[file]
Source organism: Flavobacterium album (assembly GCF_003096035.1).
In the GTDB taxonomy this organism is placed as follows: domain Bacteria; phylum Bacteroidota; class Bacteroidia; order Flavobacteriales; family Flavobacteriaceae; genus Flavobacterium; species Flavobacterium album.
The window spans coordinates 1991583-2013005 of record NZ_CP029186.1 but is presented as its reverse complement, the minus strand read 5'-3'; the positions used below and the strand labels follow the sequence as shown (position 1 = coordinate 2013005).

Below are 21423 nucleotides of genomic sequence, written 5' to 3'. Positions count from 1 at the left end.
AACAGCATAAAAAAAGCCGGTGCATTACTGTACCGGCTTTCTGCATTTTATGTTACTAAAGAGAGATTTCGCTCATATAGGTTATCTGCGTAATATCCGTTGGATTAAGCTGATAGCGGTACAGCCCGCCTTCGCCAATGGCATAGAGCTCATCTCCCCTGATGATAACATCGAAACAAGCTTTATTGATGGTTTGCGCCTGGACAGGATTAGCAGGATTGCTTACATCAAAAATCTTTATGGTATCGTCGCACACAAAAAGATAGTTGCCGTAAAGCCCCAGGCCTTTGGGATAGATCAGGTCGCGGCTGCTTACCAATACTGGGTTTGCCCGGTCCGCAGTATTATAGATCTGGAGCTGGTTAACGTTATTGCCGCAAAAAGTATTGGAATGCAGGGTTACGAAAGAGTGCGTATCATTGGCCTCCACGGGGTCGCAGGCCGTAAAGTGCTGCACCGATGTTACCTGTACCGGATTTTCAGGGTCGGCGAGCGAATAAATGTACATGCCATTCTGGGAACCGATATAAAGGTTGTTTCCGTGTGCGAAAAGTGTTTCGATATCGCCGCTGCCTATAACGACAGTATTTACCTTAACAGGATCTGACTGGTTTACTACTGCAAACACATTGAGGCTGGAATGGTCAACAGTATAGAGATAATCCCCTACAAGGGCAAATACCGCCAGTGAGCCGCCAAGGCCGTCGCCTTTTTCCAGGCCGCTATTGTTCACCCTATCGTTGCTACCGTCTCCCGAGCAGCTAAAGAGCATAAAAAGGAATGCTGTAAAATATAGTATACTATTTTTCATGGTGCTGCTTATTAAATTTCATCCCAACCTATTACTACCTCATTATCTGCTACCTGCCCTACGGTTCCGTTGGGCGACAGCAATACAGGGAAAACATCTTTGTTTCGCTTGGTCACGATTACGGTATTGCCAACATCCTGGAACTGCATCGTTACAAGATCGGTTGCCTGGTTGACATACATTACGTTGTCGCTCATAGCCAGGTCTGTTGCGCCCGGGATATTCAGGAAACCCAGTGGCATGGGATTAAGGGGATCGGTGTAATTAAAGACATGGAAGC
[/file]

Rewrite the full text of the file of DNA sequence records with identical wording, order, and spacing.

Source organism: Flavobacterium album (assembly GCF_003096035.1).
In the GTDB taxonomy this organism is placed as follows: domain Bacteria; phylum Bacteroidota; class Bacteroidia; order Flavobacteriales; family Flavobacteriaceae; genus Flavobacterium; species Flavobacterium album.
The window spans coordinates 1991583-2013005 of record NZ_CP029186.1 but is presented as its reverse complement, the minus strand read 5'-3'; the positions used below and the strand labels follow the sequence as shown (position 1 = coordinate 2013005).

Below are 21423 nucleotides of genomic sequence, written 5' to 3'. Positions count from 1 at the left end.
AACAGCATAAAAAAAGCCGGTGCATTACTGTACCGGCTTTCTGCATTTTATGTTACTAAAGAGAGATTTCGCTCATATAGGTTATCTGCGTAATATCCGTTGGATTAAGCTGATAGCGGTACAGCCCGCCTTCGCCAATGGCATAGAGCTCATCTCCCCTGATGATAACATCGAAACAAGCTTTATTGATGGTTTGCGCCTGGACAGGATTAGCAGGATTGCTTACATCAAAAATCTTTATGGTATCGTCGCACACAAAAAGATAGTTGCCGTAAAGCCCCAGGCCTTTGGGATAGATCAGGTCGCGGCTGCTTACCAATACTGGGTTTGCCCGGTCCGCAGTATTATAGATCTGGAGCTGGTTAACGTTATTGCCGCAAAAAGTATTGGAATGCAGGGTTACGAAAGAGTGCGTATCATTGGCCTCCACGGGGTCGCAGGCCGTAAAGTGCTGCACCGATGTTACCTGTACCGGATTTTCAGGGTCGGCGAGCGAATAAATGTACATGCCATTCTGGGAACCGATATAAAGGTTGTTTCCGTGTGCGAAAAGTGTTTCGATATCGCCGCTGCCTATAACGACAGTATTTACCTTAACAGGATCTGACTGGTTTACTACTGCAAACACATTGAGGCTGGAATGGTCAACAGTATAGAGATAATCCCCTACAAGGGCAAATACCGCCAGTGAGCCGCCAAGGCCGTCGCCTTTTTCCAGGCCGCTATTGTTCACCCTATCGTTGCTACCGTCTCCCGAGCAGCTAAAGAGCATAAAAAGGAATGCTGTAAAATATAGTATACTATTTTTCATGGTGCTGCTTATTAAATTTCATCCCAACCTATTACTACCTCATTATCTGCTACCTGCCCTACGGTTCCGTTGGGCGACAGCAATACAGGGAAAACATCTTTGTTTCGCTTGGTCACGATTACGGTATTGCCAACATCCTGGAACTGCATCGTTACAAGATCGGTTGCCTGGTTGACATACATTACGTTGTCGCTCATAGCCAGGTCTGTTGCGCCCGGGATATTCAGGAAACCCAGTGGCATGGGATTAAGGGGATCGGTGTAATTAAAGACATGGAAGC